Environmental tech puts CWC education to work
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Central Wyoming College
(Riverton, Wyo.) — Darrell Creek put his 16 years of experience working in construction and soil remediation to work in a Central Wyoming College classroom and now has an exciting job as an environmental technician.
Creek enrolled in CWC’s Environment Health and Safety (EHS) and earned an associate’s degree to become an environmental technician.
“I had the experience, but I didn’t have the certification or the understanding,” he said, explaining that when he began taking courses “light bulbs went off in my head.”
The Riverton man was taking a voluntary layoff from a construction company where he was the safety officer when he learned about CWC’s new EHS program that had been developed in coordination with oil and gas industry partners.
With scholarship support, Creek first completed the 30-hour general industry training that resulted in an OSHA card. From there he concentrated on the environmental safety program and took a variety of science classes as well as general education courses.
He was drawn to the environmental tech side of the program as he had been exposed to soil remediation projects on the construction site removing impacted or contaminated soils. The EHS program also has a track for Health and Safety to educate students to be risk managers, health and safety consultants, loss control managers and more.
“I always wanted to be on the other end of the work site. Instead of using everything from the neck down, I wanted to use everything from the neck up,” Creek said. “Without the classes, I wouldn’t understand why I’m doing a lot of the things I’m doing.”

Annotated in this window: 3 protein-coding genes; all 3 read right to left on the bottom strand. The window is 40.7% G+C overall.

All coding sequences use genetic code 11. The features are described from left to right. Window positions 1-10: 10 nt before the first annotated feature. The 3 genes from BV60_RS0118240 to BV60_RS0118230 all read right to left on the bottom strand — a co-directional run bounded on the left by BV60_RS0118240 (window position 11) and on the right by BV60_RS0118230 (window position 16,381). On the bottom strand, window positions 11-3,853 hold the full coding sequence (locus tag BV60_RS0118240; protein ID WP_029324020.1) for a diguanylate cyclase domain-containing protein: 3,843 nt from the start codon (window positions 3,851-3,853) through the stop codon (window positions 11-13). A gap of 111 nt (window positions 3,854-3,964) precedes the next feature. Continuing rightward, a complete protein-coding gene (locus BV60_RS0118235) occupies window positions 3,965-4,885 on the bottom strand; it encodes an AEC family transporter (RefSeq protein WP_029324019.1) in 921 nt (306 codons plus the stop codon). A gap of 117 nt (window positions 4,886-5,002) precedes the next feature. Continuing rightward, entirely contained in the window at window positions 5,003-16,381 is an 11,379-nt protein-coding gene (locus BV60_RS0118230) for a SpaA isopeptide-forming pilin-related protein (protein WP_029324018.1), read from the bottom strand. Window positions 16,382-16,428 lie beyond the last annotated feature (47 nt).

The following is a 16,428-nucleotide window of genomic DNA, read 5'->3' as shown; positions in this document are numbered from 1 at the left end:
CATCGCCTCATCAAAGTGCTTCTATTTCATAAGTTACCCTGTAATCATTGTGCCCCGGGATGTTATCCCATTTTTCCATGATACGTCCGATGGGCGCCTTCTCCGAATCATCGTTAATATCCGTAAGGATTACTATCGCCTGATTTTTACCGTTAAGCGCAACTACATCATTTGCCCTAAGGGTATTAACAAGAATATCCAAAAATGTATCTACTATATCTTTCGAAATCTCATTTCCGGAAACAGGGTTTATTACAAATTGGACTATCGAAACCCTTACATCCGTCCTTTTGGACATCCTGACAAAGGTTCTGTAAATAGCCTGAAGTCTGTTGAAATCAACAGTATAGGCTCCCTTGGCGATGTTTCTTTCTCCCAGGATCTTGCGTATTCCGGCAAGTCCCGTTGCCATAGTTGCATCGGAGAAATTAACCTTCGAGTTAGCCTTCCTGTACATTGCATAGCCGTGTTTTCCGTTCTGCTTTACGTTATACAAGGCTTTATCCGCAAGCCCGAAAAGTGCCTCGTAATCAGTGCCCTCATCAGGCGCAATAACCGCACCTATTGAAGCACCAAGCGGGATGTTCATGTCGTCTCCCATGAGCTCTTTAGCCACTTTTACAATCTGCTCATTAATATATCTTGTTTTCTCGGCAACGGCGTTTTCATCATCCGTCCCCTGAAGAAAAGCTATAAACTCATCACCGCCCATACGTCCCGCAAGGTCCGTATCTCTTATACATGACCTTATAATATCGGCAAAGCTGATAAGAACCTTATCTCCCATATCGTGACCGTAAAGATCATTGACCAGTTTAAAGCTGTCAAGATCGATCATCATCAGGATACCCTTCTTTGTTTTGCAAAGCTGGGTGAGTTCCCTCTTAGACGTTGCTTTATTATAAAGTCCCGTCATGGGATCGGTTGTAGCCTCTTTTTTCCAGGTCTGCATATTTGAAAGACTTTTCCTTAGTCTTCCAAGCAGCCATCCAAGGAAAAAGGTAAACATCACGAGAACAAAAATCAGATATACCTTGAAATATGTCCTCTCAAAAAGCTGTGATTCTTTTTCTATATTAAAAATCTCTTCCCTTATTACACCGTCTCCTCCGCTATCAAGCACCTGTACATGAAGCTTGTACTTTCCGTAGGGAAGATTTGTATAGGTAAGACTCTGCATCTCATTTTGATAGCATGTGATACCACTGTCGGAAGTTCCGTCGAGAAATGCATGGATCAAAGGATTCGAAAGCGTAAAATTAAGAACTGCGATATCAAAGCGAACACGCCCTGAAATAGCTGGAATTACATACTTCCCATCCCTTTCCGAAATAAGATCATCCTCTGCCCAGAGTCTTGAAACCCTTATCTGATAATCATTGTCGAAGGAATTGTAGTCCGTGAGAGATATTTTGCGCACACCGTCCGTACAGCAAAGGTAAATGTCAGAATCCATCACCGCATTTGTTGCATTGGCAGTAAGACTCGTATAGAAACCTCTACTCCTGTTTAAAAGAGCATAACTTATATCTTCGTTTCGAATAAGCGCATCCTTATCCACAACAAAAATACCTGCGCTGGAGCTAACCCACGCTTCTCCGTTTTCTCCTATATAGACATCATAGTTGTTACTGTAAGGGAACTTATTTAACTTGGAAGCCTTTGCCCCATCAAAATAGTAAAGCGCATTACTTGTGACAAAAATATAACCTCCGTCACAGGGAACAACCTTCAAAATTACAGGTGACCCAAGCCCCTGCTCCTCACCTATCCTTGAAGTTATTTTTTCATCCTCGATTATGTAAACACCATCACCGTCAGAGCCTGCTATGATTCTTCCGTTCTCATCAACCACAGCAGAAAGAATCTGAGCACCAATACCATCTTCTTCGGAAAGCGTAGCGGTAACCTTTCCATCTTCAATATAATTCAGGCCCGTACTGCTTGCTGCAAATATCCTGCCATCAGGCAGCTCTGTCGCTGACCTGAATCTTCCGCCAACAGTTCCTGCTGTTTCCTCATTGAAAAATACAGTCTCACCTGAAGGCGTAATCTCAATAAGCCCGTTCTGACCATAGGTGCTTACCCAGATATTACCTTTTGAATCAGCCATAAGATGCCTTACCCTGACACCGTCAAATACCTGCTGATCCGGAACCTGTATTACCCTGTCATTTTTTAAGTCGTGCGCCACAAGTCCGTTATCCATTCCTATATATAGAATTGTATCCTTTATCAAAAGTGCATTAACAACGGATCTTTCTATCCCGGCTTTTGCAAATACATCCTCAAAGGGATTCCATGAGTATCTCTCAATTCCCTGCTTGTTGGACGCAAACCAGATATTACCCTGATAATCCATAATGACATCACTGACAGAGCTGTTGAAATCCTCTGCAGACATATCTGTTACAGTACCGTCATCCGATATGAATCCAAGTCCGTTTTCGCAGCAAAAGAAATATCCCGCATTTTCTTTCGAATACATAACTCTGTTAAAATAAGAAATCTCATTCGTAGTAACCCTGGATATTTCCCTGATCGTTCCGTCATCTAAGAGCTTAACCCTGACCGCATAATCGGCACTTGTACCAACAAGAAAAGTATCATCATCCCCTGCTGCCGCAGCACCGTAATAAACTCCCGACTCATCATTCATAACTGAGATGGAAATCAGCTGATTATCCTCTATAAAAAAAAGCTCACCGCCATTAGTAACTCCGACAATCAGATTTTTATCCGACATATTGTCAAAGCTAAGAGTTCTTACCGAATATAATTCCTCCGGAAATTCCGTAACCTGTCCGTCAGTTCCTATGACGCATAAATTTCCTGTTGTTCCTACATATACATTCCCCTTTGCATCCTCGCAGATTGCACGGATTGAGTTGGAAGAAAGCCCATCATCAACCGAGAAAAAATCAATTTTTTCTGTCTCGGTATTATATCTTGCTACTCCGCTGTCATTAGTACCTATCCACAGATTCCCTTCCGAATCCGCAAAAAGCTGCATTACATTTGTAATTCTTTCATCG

While he had done remediation work in his construction job, he wanted to see and understand how the environmental technician dealt with the problems. “I had the experience. I didn’t have the certification and the understanding.”
Now he understands the structures of soils and how contaminants and water move readily through the soil. With his course work behind him, he has the knowledge and skills to clean up the water and soil.
“Darrell was not an ordinary student,” said EHS environmental tech instructor Jacki Klancher. “He’s a self-directed learner.” She said Creek raised a lot of questions as it applied to his real world experience.
With a great interest in soil and water remediation, Creek was “swept up” by Lowham-Walsh, an engineering and environmental services company in Lander that is a partner with CWC’s EHS program. Klancher said Creek was hired on a contract basis as the company has diversified into environmental services, emphasizing reclamation and remediation.
Creek is now employed with Conestoga-Rovers and Associates, a group of companies providing engineering, environmental consulting, and construction services worldwide.
“There’s a pretty big need in the field,” Creek said, noting that he was not hired into an entry-level position. He is currently working at four locations in the region conducting water remediation projects. “There is a bunch of environmental tech jobs right in our corner.”
When Creek entered CWC’s health and safety program he had no idea there was such a demand for a skilled workforce. He said his new career came quite by chance though he had always wanted to complete the college degree that he had started right out of high school.
Creek only whet his whistle in the sciences and plans to pursue a bachelor’s degree in environmental engineering. He’s interested in designing remediation systems rather than running them.